Spring 2019

An Inspired Performance

Junior Muli Yu wins big in prestigious international piano competition

By Alex Brouwer


Muli Yu rushed to finish memorizing her seven pieces. Over summer break from Biola, she’d found herself half a world away in Italy, preparing to compete against highly accomplished pianists at the prestigious 2018 Cremona International Competition for Piano — with a challenging repertoire to perform.

When time came to announce the winners, it came as a surprise to her — but perhaps only to her — when she was announced as the “First Prize” winner. On top of that, she also took home three special prizes: Best Bach, Best Sonata and Best Romantic Piece.

Yu, a junior piano performance major, started taking piano lessons at age 4. Growing up in Virginia, where she entered three or four competitions a year, pressure to outperform was always part of the deal. When she started at Biola in 2016, she gained a new perspective on competition through the tight-knit piano performance community she found.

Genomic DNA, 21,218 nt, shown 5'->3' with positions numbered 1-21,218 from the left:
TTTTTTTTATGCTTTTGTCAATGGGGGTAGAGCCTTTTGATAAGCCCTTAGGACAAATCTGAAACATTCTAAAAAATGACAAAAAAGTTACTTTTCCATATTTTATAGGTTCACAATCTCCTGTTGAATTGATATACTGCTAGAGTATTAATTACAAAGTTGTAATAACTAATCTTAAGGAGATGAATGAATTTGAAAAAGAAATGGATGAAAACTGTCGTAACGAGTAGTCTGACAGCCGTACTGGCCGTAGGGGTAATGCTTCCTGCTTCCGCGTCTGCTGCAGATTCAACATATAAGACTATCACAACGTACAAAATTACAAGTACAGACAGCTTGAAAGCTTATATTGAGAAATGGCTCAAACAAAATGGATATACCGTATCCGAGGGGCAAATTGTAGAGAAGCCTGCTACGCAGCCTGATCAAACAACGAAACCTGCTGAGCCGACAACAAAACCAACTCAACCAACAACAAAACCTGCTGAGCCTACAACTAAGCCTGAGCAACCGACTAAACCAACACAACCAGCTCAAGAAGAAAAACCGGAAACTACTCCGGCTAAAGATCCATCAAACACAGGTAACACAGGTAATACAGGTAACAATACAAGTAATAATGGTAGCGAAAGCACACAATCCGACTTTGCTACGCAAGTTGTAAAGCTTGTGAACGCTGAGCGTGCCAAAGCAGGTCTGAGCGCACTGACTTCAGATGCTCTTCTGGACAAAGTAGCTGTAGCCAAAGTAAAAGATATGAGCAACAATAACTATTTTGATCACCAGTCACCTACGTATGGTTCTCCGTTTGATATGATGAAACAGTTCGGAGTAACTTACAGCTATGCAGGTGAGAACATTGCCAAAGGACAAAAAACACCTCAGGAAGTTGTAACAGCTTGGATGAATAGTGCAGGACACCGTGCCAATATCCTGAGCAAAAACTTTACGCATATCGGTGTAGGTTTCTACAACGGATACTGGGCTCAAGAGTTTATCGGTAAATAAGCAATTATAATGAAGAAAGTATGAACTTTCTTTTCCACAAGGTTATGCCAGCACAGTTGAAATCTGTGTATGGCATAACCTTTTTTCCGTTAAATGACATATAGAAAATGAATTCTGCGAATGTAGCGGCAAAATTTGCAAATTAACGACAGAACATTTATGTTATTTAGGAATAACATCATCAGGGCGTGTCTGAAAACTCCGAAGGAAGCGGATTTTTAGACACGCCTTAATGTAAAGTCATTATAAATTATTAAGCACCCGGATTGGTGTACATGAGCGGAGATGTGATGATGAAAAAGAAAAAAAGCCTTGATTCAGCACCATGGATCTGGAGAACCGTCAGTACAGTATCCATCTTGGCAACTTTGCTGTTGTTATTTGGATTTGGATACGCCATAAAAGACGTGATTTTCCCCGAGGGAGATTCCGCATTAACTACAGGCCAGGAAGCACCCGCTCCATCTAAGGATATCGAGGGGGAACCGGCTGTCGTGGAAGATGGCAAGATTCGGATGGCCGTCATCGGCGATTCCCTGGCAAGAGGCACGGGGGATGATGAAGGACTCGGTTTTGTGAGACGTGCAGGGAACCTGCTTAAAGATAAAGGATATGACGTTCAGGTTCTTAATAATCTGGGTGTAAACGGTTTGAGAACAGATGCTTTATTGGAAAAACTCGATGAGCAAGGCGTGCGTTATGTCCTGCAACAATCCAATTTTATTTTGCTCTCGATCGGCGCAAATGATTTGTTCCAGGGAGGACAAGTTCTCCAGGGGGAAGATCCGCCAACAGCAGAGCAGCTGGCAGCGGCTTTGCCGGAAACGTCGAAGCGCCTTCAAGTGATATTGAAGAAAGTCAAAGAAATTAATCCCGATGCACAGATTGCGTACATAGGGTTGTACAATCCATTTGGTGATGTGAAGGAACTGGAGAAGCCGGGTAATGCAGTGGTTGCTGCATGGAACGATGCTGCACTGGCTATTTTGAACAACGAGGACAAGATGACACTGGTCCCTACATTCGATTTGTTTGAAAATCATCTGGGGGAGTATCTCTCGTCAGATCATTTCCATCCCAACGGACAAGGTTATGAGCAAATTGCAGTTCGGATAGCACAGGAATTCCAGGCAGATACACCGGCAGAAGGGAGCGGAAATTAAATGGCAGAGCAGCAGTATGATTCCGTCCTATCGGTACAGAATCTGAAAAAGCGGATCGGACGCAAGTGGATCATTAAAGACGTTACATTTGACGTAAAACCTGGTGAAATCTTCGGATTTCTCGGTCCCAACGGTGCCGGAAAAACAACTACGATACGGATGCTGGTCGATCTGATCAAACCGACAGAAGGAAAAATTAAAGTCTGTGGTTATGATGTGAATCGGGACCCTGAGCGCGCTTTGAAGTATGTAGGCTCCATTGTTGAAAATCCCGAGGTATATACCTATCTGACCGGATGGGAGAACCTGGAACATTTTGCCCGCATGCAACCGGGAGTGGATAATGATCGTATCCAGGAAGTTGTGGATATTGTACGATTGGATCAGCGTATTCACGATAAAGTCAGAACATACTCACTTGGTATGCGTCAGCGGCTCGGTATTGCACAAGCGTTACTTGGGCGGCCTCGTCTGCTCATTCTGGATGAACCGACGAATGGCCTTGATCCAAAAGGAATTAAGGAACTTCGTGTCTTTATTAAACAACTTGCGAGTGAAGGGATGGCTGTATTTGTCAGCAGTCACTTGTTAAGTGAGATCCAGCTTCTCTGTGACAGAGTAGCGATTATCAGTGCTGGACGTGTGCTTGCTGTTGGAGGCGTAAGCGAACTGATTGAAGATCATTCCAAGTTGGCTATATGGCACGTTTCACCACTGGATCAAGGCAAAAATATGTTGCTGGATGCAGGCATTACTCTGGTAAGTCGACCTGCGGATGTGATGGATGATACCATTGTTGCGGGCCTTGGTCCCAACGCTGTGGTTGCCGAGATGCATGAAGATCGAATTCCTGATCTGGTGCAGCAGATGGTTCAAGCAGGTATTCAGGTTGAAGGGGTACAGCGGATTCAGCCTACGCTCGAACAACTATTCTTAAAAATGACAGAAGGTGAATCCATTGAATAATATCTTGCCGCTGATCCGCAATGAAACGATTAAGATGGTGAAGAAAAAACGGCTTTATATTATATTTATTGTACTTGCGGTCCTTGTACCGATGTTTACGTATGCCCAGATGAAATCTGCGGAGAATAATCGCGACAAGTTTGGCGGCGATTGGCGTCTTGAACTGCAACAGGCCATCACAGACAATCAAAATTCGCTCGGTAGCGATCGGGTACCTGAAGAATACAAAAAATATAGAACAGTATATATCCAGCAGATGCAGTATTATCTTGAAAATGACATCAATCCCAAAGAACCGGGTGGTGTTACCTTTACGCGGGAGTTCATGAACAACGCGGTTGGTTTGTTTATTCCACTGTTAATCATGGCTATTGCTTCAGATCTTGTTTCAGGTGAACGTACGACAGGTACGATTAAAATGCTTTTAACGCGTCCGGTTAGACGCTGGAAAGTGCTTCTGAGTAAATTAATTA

“I feel like I came into Biola really competitive,” Yu said. “I’m really glad I came here because it took away that feeling of competitiveness and kind of rebuilt why I’m really doing piano.”

That perspective was not the only one that shifted upon her arrival at Biola. Through her own experience as a performer and student, she’s seen all the more clearly the relationship between the arts and the Creator.

“Before I was a student at Biola, I compartmentalized my life — I put music in one box and God in another,” she explained. “At Biola, I learned to merge those into one thing.”

Yu draws inspiration from across the musical spectrum, but especially Romantic-era pieces. As part of her winning repertoire in Cremona, she performed one of her favorite pieces from that era: Frederic Chopin’s Grande Polonaise Brilliante. Most inspiring to her is the way music can be a beautiful medium for a relationship with God, evidenced in the life and work of Romantic composers such as Beethoven.

“You can find conversations with God between the composer and him in the music,” she said. “And you can relate that with your own life when you’re playing it.”

Despite extraordinary accomplishments, Yu’s humility shines through, and her drive toward excellence in the arts has not faltered. After Biola, she intends to enter a graduate program closer to home to further herself as a musician. Though the East Coast is home, Italy will always be special to her, and she won’t rule out a return: “I’ve been missing it a lot. I would love to go back.”



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